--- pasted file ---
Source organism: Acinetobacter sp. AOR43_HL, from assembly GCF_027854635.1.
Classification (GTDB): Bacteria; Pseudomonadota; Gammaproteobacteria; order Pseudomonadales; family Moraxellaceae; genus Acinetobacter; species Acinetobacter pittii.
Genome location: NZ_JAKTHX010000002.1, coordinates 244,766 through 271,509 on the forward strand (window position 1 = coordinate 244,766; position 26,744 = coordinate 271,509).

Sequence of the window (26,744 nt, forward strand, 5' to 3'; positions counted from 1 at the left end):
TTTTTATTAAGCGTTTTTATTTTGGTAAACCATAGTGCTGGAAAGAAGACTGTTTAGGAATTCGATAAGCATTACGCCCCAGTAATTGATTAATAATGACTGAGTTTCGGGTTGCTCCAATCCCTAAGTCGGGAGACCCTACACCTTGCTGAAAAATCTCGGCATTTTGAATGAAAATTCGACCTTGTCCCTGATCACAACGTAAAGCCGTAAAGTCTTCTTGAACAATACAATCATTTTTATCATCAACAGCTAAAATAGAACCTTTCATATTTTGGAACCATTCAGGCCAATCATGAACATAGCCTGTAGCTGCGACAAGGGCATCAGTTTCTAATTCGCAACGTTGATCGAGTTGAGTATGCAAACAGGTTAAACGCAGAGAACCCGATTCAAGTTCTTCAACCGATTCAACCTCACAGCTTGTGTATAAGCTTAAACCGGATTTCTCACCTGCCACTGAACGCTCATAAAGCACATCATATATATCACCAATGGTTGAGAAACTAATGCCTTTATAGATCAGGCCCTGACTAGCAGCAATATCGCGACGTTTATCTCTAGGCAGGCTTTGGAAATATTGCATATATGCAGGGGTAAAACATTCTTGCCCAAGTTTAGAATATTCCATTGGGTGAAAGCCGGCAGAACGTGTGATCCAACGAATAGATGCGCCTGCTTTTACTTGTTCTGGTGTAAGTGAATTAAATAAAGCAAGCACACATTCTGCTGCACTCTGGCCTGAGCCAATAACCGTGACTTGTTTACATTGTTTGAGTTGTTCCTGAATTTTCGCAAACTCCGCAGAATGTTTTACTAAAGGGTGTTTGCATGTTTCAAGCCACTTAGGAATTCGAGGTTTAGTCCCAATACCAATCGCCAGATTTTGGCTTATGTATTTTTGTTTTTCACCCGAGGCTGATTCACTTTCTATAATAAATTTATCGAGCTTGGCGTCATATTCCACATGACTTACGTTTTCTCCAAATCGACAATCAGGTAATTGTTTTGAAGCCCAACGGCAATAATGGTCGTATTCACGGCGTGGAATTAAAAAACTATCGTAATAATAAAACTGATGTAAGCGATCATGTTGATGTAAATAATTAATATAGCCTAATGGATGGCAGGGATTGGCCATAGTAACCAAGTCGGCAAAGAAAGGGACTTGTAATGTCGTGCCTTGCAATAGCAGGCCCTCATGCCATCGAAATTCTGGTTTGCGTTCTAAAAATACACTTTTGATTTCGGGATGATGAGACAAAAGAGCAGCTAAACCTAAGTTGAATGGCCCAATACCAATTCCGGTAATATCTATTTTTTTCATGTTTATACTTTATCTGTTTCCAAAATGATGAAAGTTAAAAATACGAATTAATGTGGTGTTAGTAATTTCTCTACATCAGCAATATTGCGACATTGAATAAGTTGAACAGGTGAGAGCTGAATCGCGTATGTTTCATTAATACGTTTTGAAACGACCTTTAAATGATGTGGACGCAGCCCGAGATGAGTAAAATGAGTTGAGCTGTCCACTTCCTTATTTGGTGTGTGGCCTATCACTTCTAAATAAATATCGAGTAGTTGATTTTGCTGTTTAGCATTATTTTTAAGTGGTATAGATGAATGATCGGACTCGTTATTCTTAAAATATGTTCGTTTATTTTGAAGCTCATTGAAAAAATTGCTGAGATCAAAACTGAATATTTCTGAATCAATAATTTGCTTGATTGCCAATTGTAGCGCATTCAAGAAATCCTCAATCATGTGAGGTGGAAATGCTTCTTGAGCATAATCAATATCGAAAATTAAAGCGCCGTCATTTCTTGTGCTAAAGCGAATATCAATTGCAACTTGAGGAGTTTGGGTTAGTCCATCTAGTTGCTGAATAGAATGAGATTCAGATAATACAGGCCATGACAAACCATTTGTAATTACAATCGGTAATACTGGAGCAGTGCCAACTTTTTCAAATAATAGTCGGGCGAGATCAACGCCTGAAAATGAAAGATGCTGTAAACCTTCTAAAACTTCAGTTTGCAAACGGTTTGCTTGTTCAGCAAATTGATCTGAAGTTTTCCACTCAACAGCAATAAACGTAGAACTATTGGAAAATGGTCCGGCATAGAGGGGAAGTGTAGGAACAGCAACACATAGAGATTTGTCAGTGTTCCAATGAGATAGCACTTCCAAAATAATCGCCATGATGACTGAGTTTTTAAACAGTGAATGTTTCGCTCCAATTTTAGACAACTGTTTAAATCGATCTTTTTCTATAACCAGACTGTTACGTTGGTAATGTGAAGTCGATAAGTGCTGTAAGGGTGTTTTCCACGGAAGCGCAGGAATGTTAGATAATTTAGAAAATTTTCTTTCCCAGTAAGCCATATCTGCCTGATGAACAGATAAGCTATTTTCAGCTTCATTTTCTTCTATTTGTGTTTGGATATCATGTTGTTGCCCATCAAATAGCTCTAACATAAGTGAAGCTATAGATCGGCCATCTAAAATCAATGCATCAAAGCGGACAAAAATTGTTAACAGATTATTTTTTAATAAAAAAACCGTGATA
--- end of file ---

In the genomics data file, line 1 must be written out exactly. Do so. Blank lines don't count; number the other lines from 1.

Source organism: Acinetobacter sp. AOR43_HL, from assembly GCF_027854635.1.